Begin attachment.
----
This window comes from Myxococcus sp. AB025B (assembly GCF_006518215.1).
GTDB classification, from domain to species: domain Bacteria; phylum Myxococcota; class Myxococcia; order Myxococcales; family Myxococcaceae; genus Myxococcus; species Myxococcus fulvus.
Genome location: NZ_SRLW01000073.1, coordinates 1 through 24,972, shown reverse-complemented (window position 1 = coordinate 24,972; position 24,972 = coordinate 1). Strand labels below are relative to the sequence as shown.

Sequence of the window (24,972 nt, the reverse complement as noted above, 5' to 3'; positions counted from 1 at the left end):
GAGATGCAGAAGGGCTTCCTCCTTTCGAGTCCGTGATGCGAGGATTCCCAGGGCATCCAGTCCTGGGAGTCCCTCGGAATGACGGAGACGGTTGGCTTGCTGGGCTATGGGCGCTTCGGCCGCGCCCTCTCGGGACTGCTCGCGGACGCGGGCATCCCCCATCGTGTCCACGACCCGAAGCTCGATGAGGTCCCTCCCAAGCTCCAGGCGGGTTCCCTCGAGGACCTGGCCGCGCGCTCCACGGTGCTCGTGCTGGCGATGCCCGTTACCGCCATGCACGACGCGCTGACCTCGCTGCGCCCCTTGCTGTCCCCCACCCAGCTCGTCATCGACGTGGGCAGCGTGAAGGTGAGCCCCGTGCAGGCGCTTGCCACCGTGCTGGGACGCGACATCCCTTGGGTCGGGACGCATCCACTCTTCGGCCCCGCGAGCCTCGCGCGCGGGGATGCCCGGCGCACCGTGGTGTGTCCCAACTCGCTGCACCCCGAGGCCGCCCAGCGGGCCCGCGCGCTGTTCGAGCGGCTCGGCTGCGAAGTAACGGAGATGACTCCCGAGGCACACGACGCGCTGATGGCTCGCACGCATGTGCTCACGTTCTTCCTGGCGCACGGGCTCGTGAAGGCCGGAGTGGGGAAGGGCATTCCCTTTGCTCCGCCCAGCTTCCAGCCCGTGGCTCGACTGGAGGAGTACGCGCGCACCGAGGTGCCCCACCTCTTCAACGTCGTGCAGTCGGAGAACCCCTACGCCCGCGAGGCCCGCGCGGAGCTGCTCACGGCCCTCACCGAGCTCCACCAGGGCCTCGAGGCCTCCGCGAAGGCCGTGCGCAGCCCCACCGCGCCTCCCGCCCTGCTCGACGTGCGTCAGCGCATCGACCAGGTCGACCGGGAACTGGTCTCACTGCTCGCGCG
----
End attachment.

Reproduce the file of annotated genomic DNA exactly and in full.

This window comes from Myxococcus sp. AB025B (assembly GCF_006518215.1).
GTDB classification, from domain to species: domain Bacteria; phylum Myxococcota; class Myxococcia; order Myxococcales; family Myxococcaceae; genus Myxococcus; species Myxococcus fulvus.
Genome location: NZ_SRLW01000073.1, coordinates 1 through 24,972, shown reverse-complemented (window position 1 = coordinate 24,972; position 24,972 = coordinate 1). Strand labels below are relative to the sequence as shown.

Sequence of the window (24,972 nt, the reverse complement as noted above, 5' to 3'; positions counted from 1 at the left end):
GAGATGCAGAAGGGCTTCCTCCTTTCGAGTCCGTGATGCGAGGATTCCCAGGGCATCCAGTCCTGGGAGTCCCTCGGAATGACGGAGACGGTTGGCTTGCTGGGCTATGGGCGCTTCGGCCGCGCCCTCTCGGGACTGCTCGCGGACGCGGGCATCCCCCATCGTGTCCACGACCCGAAGCTCGATGAGGTCCCTCCCAAGCTCCAGGCGGGTTCCCTCGAGGACCTGGCCGCGCGCTCCACGGTGCTCGTGCTGGCGATGCCCGTTACCGCCATGCACGACGCGCTGACCTCGCTGCGCCCCTTGCTGTCCCCCACCCAGCTCGTCATCGACGTGGGCAGCGTGAAGGTGAGCCCCGTGCAGGCGCTTGCCACCGTGCTGGGACGCGACATCCCTTGGGTCGGGACGCATCCACTCTTCGGCCCCGCGAGCCTCGCGCGCGGGGATGCCCGGCGCACCGTGGTGTGTCCCAACTCGCTGCACCCCGAGGCCGCCCAGCGGGCCCGCGCGCTGTTCGAGCGGCTCGGCTGCGAAGTAACGGAGATGACTCCCGAGGCACACGACGCGCTGATGGCTCGCACGCATGTGCTCACGTTCTTCCTGGCGCACGGGCTCGTGAAGGCCGGAGTGGGGAAGGGCATTCCCTTTGCTCCGCCCAGCTTCCAGCCCGTGGCTCGACTGGAGGAGTACGCGCGCACCGAGGTGCCCCACCTCTTCAACGTCGTGCAGTCGGAGAACCCCTACGCCCGCGAGGCCCGCGCGGAGCTGCTCACGGCCCTCACCGAGCTCCACCAGGGCCTCGAGGCCTCCGCGAAGGCCGTGCGCAGCCCCACCGCGCCTCCCGCCCTGCTCGACGTGCGTCAGCGCATCGACCAGGTCGACCGGGAACTGGTCTCACTGCTCGCGCG